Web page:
• Yang: “On cyber attacks, let me say that whether it’s the ability to launch cyber attacks or the technologies that could be deployed, the United States is the champion in this regard. You can’t blame this problem on somebody else.”
  • Wang accused the U.S. of “outright suppression” of China and interference in its internal affairs, citing this week’s Hong Kong sanctions as “not…the way one should welcome his guests.”
  • Blinken retorted that he has spoken to “nearly a hundred counterparts” around the world, and they had expressed “deep satisfaction” in U.S. engagement and “deep concern” about Chinese government actions.
  • Sullivan responded to human rights criticism, saying that “a confident country is able to look hard at its own shortcomings and constantly seek to improve.”

Yang Jiechi then slammed the U.S. for condescension, delivering a line played on repeat in state media back home: “The United States has no business lecturing China as if it were superior.”

  • This line, hashtagged as #美国没资格居高临下同中国说话# in Chinese, is now one of the top-trending items on social media site Weibo — promoted, of course, by state media, but also resonating with many commenters. The hashtag has already been viewed over 400 million times.
  • The main Weibo hashtag for the Alaska talks — “the high-level strategic talks between U.S.-Chinese officials” #中美高层战略对话# (in Chinese) — has been viewed a whopping 2.5 billion times.
  • Most of the Weibo comments praised the Chinese delegation for adopting a more “assertive and confident” approach when defending China’s interests and slammed the U.S. side for being hypocritical on human rights issues and bullying China in fear of losing its hegemonic status in world politics.
  • “America is a barbaric, evil country that built itself on its genocide against native Americans, oppression of black slaves, colonization around the world, and many other crimes. It’s an anti-intellectual, inhumane society where the COVID-19 pandemic killed a lot of people. In what world does America think it’s qualified to point fingers at China, the greatest civilization to ever exist in history?” a popular comment reads (in Chinese).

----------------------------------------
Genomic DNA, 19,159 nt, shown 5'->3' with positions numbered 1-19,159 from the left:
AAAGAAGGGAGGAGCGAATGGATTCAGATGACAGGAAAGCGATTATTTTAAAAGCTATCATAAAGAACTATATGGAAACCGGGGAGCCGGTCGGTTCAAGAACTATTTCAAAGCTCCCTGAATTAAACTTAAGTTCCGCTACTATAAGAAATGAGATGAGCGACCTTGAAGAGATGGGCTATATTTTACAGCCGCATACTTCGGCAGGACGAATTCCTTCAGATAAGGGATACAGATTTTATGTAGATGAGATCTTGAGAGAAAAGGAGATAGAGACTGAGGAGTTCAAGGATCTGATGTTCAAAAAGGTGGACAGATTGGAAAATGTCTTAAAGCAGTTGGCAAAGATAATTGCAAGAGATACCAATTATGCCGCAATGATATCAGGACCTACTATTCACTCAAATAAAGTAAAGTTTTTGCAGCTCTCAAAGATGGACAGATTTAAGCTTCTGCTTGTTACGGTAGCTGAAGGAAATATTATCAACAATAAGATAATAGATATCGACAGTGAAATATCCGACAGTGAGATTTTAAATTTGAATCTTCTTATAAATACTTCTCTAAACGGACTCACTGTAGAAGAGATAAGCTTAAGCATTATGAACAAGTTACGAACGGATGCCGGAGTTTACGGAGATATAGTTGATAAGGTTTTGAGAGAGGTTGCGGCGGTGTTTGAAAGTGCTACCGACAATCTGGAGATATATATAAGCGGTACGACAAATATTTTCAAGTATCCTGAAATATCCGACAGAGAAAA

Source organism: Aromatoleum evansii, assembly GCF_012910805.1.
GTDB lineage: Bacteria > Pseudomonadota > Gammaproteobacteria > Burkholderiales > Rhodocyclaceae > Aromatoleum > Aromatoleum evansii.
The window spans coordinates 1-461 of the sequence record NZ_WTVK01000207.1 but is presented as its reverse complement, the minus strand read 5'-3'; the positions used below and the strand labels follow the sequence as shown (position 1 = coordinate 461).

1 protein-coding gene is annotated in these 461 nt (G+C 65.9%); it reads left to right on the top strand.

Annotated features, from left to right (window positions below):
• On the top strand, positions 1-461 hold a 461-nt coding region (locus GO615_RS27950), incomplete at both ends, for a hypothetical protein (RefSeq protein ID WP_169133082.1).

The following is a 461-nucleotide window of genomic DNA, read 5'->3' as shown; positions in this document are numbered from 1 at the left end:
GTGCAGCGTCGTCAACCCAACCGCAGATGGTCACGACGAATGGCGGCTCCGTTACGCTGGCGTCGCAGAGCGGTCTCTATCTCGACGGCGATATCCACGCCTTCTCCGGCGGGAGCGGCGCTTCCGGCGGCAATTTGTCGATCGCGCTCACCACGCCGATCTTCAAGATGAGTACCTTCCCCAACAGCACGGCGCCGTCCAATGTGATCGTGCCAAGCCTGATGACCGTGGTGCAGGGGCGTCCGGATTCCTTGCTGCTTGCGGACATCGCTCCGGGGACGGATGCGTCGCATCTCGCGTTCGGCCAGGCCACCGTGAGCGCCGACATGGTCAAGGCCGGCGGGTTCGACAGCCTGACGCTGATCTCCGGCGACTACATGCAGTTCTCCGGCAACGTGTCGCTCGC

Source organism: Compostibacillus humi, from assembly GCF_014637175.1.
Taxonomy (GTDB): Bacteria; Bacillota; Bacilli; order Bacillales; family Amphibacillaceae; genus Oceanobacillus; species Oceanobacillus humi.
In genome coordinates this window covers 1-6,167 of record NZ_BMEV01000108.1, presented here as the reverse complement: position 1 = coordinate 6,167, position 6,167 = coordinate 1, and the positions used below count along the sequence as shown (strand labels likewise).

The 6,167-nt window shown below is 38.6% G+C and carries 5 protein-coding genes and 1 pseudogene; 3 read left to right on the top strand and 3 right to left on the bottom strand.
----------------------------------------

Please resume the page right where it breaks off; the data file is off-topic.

Implications, and what’s next

The public airing of grievances is not exactly surprising, given the last few years of U.S.-China relations.

  • From Beijing’s point of view, the Biden administration has a responsibility to ease up on a series of major anti-China moves from the Trump administration before relations can improve. These include “limits on American sales to Chinese firms such as its telecommunications company [Huawei] and chip maker [SMIC]; visa restrictions on Communist Party members, Chinese students and state-media journalists; and closure of the Chinese Consulate in Houston,” according to the Wall Street Journal.
  • The U.S. public, meanwhile, has recently reached historically negative public opinion on China, and politicians of both parties generally see “tough on China” stances as politically safe.

It is also almost certain that talks in private were more productive than the public remarks. Blinken told reporters that the two sides “had intersecting interests on Iran, North Korea, Afghanistan, and climate change,” all topics that went completely unmentioned in the public remarks, save for one mention of climate change by Yang.

We might know soon if the talks were productive if the Alaska meeting is followed by a meeting, potentially next month, centered on climate change between Joe Biden and Xi Jinping. Bloomberg reported earlier this week that China was interested in arranging such a meeting, but conditioned on whether the Alaska talks “are productive.”